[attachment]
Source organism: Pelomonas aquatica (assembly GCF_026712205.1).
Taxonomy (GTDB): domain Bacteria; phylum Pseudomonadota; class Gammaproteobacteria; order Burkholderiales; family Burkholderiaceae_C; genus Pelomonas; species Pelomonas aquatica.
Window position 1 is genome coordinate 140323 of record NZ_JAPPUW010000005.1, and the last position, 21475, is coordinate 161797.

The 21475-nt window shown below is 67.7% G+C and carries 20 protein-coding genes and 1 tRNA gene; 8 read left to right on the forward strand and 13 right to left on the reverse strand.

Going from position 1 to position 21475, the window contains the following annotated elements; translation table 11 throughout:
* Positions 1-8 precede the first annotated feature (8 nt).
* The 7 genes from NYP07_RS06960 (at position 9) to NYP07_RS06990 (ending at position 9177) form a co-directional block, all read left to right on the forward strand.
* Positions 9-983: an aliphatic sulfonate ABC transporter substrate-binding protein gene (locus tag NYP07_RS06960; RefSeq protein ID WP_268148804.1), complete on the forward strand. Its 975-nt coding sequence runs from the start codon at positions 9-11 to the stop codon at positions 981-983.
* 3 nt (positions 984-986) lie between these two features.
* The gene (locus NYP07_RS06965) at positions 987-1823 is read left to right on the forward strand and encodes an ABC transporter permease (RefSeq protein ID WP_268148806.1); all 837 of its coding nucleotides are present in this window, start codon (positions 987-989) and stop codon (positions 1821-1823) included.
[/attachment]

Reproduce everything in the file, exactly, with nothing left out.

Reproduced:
Source organism: Pelomonas aquatica (assembly GCF_026712205.1).
Taxonomy (GTDB): domain Bacteria; phylum Pseudomonadota; class Gammaproteobacteria; order Burkholderiales; family Burkholderiaceae_C; genus Pelomonas; species Pelomonas aquatica.
Window position 1 is genome coordinate 140323 of record NZ_JAPPUW010000005.1, and the last position, 21475, is coordinate 161797.

The 21475-nt window shown below is 67.7% G+C and carries 20 protein-coding genes and 1 tRNA gene; 8 read left to right on the forward strand and 13 right to left on the reverse strand.

Going from position 1 to position 21475, the window contains the following annotated elements; translation table 11 throughout:
* Positions 1-8 precede the first annotated feature (8 nt).
* The 7 genes from NYP07_RS06960 (at position 9) to NYP07_RS06990 (ending at position 9177) form a co-directional block, all read left to right on the forward strand.
* Positions 9-983: an aliphatic sulfonate ABC transporter substrate-binding protein gene (locus tag NYP07_RS06960; RefSeq protein ID WP_268148804.1), complete on the forward strand. Its 975-nt coding sequence runs from the start codon at positions 9-11 to the stop codon at positions 981-983.
* 3 nt (positions 984-986) lie between these two features.
* The gene (locus NYP07_RS06965) at positions 987-1823 is read left to right on the forward strand and encodes an ABC transporter permease (RefSeq protein ID WP_268148806.1); all 837 of its coding nucleotides are present in this window, start codon (positions 987-989) and stop codon (positions 1821-1823) included.